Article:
Revamping the K-12 education system and improving federal research
funding are crucial to maintaining America's edge in innovation and
competitiveness, Princeton President Shirley M. Tilghman said in a
panel discussion Wednesday in Washington, D.C.
The discussion on "The Importance of Innovation to the Future of the Nation" at the Library of Congress was organized by Microsoft to kick off its Tech Fair 2005.
It opened with comments by Microsoft Corp. Chairman and Chief Software Architect Bill Gates, who termed today's climate for innovation "a bit scary," noting a declining interest in science among U.S. students as well as a downturn in investment in education and research. "We're quite concerned that the U.S. will lose its relative position in something that's very critical to the economy," he said. "The high-paying jobs are there, but the pipeline is just not what it needs to be."
Tilghman said that universities are doing a "stellar job" of training
scientists and engineers, but that students often lose interest in
those fields long before they reach the postsecondary level.
"There's a deep paradox in American society," she said. "The United
States has the finest higher education system in the world -- that’s
indisputable. We have a really failing K-12 education system, and
that's simply incompatible with the long-term goals" of remaining
globally competitive in science, technology and innovation.
"Too often, by the time they get to us, [students] are 'mathphobic', they're 'sciencephobic,' despite the fact that I'm convinced many of them have the talent to become great scientists," added Tilghman, a world-renowned scholar and leader in the field of molecular biology.
Gates and Tilghman also pointed to another pipeline problem: the
declining number of students from other countries who study science
here and stay in this country. Tilghman said that the number is
shrinking in the wake of post-9/11 changes in visa policy. She cited a
report issued last month by the Council of Graduate Schools indicating
that there was a 5 percent decline in international graduate student
applications in 2005, following a 28 percent decline in 2004.
In addition, she said that many of the international students who graduate from universities in this country are finding better opportunities back home than they once did, reducing the pool of talented scientists and engineers who remain in the United States.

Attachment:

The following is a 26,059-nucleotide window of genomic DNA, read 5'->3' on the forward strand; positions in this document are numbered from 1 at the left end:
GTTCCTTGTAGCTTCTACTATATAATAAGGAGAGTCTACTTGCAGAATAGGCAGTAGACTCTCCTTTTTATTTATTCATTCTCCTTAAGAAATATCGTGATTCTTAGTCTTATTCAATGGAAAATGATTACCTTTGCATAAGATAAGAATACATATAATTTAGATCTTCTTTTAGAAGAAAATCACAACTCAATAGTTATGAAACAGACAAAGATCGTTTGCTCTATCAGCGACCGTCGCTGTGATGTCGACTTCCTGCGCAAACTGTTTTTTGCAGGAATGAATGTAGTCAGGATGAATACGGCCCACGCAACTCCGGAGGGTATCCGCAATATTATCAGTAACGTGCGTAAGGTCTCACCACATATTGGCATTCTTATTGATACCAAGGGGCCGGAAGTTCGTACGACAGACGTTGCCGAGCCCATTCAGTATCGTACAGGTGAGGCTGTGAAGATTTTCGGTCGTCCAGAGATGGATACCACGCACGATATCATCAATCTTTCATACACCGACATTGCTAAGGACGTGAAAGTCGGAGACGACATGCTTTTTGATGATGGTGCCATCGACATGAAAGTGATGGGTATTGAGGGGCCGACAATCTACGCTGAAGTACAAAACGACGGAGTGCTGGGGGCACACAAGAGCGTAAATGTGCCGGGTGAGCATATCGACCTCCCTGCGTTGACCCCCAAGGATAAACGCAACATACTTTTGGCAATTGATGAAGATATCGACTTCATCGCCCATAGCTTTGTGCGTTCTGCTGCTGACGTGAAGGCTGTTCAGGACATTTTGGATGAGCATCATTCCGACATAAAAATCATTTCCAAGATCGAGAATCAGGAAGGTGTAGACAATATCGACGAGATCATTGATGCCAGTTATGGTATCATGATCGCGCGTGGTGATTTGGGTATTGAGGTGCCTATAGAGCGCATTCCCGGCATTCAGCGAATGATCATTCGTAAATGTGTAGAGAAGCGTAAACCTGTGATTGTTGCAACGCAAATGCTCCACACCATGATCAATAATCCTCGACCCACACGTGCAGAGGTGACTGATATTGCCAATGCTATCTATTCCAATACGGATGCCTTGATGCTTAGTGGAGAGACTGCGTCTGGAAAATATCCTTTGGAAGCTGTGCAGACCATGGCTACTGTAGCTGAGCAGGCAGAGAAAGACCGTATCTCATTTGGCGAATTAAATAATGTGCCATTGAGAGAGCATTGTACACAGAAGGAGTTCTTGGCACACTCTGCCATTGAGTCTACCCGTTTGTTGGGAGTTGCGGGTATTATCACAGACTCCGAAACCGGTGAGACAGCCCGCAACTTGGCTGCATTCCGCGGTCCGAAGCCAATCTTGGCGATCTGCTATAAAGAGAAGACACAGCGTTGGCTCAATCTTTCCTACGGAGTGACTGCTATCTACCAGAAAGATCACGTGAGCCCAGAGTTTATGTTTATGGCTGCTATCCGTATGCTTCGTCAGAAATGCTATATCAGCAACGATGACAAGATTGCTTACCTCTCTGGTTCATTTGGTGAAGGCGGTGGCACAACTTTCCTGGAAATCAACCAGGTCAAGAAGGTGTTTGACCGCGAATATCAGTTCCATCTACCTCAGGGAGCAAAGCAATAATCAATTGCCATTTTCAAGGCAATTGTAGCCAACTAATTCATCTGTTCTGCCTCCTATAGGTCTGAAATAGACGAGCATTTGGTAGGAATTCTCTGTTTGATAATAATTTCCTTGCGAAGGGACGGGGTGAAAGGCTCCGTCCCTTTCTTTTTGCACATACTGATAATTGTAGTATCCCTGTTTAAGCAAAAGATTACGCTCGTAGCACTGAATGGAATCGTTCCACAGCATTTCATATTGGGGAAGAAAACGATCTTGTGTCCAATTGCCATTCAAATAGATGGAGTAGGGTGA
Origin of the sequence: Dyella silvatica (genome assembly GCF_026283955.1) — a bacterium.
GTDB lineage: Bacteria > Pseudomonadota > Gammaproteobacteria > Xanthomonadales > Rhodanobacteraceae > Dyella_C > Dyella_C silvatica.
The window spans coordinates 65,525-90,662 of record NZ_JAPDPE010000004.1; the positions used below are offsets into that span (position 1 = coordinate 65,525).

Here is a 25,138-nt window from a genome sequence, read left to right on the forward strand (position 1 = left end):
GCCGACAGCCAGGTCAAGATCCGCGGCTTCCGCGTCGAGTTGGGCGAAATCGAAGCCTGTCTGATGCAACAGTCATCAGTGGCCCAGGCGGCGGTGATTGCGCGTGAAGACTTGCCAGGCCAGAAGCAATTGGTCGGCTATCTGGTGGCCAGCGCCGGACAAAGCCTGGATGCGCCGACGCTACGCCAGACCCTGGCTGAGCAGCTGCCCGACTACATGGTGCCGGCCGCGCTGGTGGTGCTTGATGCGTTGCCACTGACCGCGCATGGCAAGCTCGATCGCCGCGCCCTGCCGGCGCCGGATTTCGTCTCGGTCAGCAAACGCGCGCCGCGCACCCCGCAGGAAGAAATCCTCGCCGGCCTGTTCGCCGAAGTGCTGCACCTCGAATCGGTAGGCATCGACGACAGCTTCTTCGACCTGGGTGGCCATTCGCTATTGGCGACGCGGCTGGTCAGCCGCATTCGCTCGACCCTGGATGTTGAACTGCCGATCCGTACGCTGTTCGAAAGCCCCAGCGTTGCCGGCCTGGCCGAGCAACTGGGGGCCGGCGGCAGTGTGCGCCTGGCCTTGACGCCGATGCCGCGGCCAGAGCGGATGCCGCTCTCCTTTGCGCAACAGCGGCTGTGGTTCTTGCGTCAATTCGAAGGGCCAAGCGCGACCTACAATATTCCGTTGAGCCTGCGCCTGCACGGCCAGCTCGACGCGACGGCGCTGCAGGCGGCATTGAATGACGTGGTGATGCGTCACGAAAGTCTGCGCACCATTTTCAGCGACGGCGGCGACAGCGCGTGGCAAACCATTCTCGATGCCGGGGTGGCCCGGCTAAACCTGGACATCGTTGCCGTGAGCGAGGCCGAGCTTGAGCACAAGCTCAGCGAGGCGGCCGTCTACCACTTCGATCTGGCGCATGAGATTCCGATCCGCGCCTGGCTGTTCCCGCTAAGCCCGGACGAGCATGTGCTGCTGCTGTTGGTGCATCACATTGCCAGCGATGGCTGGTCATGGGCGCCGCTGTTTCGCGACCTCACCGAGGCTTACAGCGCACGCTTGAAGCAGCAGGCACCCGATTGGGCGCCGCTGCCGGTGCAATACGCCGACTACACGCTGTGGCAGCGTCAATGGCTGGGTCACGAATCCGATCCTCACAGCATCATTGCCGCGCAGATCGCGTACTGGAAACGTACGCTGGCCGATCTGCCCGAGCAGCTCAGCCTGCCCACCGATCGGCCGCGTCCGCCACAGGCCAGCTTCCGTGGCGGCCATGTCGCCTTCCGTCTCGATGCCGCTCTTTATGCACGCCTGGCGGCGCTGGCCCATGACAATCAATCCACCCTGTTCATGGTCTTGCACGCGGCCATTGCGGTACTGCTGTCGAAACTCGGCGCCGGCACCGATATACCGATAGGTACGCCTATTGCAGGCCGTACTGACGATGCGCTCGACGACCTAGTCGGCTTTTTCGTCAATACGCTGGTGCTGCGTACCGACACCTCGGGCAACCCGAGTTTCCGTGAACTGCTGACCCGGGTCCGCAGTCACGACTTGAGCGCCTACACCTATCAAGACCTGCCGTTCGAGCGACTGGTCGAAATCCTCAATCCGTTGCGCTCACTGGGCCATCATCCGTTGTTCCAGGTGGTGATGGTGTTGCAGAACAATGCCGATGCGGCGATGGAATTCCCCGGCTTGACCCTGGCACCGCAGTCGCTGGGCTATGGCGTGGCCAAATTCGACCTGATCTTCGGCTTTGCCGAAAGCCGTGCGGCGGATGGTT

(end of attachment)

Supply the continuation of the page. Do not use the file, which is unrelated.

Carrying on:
Other panelists for the program were: U.S. Sen. Patrick Leahy of Vermont; U.S. Rep. David Dreier of California; Phillip Bond, undersecretary for technology in the U.S. Department of Commerce; and Rick Rashid, senior vice president of Microsoft Research. The discussion was moderated by James Fallows of The Atlantic Monthly.
Turning to the topic of federal funding for basic research, Tilghman agreed with other panelists that investment in high-risk research is pivotal to major advances in technology. She pointed out, however, that the largest source of federal funding for this type of research comes from the Defense Advanced Research Projects Agency, which has been cut by 20 percent in President Bush's fiscal year 2006 budget request.
She added that the country needs to make an investment where the "focus is long term and the vision is bold," citing energy research as an area that needs significant attention, given the 50-year outlook for the availability of fossil fuels.
During the audience question-and-answer period, Tilghman was asked if she thought the U.S. over-invests in health research and under-invests in physical science research. "We don't over invest in health research, but we do under-invest in the physical sciences -- and that really does have to change," she said.
On the issue of increasing the number of women in science and engineering, Tilghman said, "There is an enormous amount we can do." She credited former Massachusetts Institute of Technology President Charles Vest for bringing the issue to the fore, and said that most major research universities are now working very hard on a number of initiatives to encourage more women to pursue careers in science and engineering.
"If you need a good reason why we should do it, it comes back to manpower (or womanpower) issues," she said. "If we are essentially ignoring half of the population as a potential pool from which to draw scientists and engineers, we will have a less distinguished scientific enterprise."
Tilghman was asked at what point girls appear to lose interest in math and science. She said that there seems to be a drop-off at every level -- from middle school to graduate school. "There's no period in the entire career path where work does not need to be done," she said.